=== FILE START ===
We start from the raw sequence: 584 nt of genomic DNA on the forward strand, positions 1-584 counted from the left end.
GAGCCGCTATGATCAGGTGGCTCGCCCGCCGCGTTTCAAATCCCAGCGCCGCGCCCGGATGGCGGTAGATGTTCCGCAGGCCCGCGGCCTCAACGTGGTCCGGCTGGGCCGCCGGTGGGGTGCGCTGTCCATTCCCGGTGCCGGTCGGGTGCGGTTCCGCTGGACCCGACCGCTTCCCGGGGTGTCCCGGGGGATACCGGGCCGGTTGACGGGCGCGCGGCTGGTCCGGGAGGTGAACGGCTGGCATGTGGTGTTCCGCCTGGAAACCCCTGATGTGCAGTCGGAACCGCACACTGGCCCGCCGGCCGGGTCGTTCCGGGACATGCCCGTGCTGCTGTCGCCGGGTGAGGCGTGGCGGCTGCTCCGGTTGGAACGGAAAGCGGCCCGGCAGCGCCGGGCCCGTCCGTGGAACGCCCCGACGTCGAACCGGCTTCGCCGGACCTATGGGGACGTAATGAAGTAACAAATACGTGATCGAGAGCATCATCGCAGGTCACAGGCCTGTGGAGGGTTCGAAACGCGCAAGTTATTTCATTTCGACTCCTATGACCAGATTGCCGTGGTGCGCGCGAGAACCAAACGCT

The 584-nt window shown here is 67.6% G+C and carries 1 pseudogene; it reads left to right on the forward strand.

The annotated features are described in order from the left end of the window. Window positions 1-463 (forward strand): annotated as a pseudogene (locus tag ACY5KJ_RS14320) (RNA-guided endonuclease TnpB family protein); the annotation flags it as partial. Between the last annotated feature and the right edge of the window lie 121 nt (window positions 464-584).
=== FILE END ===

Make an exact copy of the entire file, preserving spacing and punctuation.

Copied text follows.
We start from the raw sequence: 584 nt of genomic DNA on the forward strand, positions 1-584 counted from the left end.
GAGCCGCTATGATCAGGTGGCTCGCCCGCCGCGTTTCAAATCCCAGCGCCGCGCCCGGATGGCGGTAGATGTTCCGCAGGCCCGCGGCCTCAACGTGGTCCGGCTGGGCCGCCGGTGGGGTGCGCTGTCCATTCCCGGTGCCGGTCGGGTGCGGTTCCGCTGGACCCGACCGCTTCCCGGGGTGTCCCGGGGGATACCGGGCCGGTTGACGGGCGCGCGGCTGGTCCGGGAGGTGAACGGCTGGCATGTGGTGTTCCGCCTGGAAACCCCTGATGTGCAGTCGGAACCGCACACTGGCCCGCCGGCCGGGTCGTTCCGGGACATGCCCGTGCTGCTGTCGCCGGGTGAGGCGTGGCGGCTGCTCCGGTTGGAACGGAAAGCGGCCCGGCAGCGCCGGGCCCGTCCGTGGAACGCCCCGACGTCGAACCGGCTTCGCCGGACCTATGGGGACGTAATGAAGTAACAAATACGTGATCGAGAGCATCATCGCAGGTCACAGGCCTGTGGAGGGTTCGAAACGCGCAAGTTATTTCATTTCGACTCCTATGACCAGATTGCCGTGGTGCGCGCGAGAACCAAACGCT

The 584-nt window shown here is 67.6% G+C and carries 1 pseudogene; it reads left to right on the forward strand.

The annotated features are described in order from the left end of the window. Window positions 1-463 (forward strand): annotated as a pseudogene (locus tag ACY5KJ_RS14320) (RNA-guided endonuclease TnpB family protein); the annotation flags it as partial. Between the last annotated feature and the right edge of the window lie 121 nt (window positions 464-584).